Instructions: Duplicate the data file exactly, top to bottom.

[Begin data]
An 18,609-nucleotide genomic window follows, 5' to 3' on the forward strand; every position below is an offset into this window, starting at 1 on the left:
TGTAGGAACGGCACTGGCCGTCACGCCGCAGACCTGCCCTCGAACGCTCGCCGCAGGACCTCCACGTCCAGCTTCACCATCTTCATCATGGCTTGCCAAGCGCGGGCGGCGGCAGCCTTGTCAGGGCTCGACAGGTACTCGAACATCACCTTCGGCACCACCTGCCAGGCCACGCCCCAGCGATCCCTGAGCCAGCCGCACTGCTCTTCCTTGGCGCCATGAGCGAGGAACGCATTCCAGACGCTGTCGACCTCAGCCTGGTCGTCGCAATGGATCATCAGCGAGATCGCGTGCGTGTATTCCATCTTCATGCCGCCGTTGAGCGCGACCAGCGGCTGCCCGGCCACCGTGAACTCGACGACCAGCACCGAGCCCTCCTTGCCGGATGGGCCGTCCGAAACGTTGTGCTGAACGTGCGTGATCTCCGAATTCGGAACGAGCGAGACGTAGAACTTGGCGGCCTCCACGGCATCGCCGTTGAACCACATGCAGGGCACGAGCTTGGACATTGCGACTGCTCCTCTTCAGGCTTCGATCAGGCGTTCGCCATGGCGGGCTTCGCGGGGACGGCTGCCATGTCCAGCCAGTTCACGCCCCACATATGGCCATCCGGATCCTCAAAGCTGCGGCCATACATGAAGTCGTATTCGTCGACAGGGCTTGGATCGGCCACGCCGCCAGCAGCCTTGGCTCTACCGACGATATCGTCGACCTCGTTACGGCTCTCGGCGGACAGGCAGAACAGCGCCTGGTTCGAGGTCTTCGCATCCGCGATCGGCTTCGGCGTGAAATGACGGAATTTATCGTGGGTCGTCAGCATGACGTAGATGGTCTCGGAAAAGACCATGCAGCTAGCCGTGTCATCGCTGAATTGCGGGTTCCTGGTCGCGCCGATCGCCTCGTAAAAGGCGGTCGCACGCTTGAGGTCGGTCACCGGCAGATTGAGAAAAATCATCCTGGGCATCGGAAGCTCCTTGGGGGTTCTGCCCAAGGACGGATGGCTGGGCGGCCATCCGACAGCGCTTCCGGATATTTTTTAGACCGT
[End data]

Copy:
An 18,609-nucleotide genomic window follows, 5' to 3' on the forward strand; every position below is an offset into this window, starting at 1 on the left:
TGTAGGAACGGCACTGGCCGTCACGCCGCAGACCTGCCCTCGAACGCTCGCCGCAGGACCTCCACGTCCAGCTTCACCATCTTCATCATGGCTTGCCAAGCGCGGGCGGCGGCAGCCTTGTCAGGGCTCGACAGGTACTCGAACATCACCTTCGGCACCACCTGCCAGGCCACGCCCCAGCGATCCCTGAGCCAGCCGCACTGCTCTTCCTTGGCGCCATGAGCGAGGAACGCATTCCAGACGCTGTCGACCTCAGCCTGGTCGTCGCAATGGATCATCAGCGAGATCGCGTGCGTGTATTCCATCTTCATGCCGCCGTTGAGCGCGACCAGCGGCTGCCCGGCCACCGTGAACTCGACGACCAGCACCGAGCCCTCCTTGCCGGATGGGCCGTCCGAAACGTTGTGCTGAACGTGCGTGATCTCCGAATTCGGAACGAGCGAGACGTAGAACTTGGCGGCCTCCACGGCATCGCCGTTGAACCACATGCAGGGCACGAGCTTGGACATTGCGACTGCTCCTCTTCAGGCTTCGATCAGGCGTTCGCCATGGCGGGCTTCGCGGGGACGGCTGCCATGTCCAGCCAGTTCACGCCCCACATATGGCCATCCGGATCCTCAAAGCTGCGGCCATACATGAAGTCGTATTCGTCGACAGGGCTTGGATCGGCCACGCCGCCAGCAGCCTTGGCTCTACCGACGATATCGTCGACCTCGTTACGGCTCTCGGCGGACAGGCAGAACAGCGCCTGGTTCGAGGTCTTCGCATCCGCGATCGGCTTCGGCGTGAAATGACGGAATTTATCGTGGGTCGTCAGCATGACGTAGATGGTCTCGGAAAAGACCATGCAGCTAGCCGTGTCATCGCTGAATTGCGGGTTCCTGGTCGCGCCGATCGCCTCGTAAAAGGCGGTCGCACGCTTGAGGTCGGTCACCGGCAGATTGAGAAAAATCATCCTGGGCATCGGAAGCTCCTTGGGGGTTCTGCCCAAGGACGGATGGCTGGGCGGCCATCCGACAGCGCTTCCGGATATTTTTTAGACCGT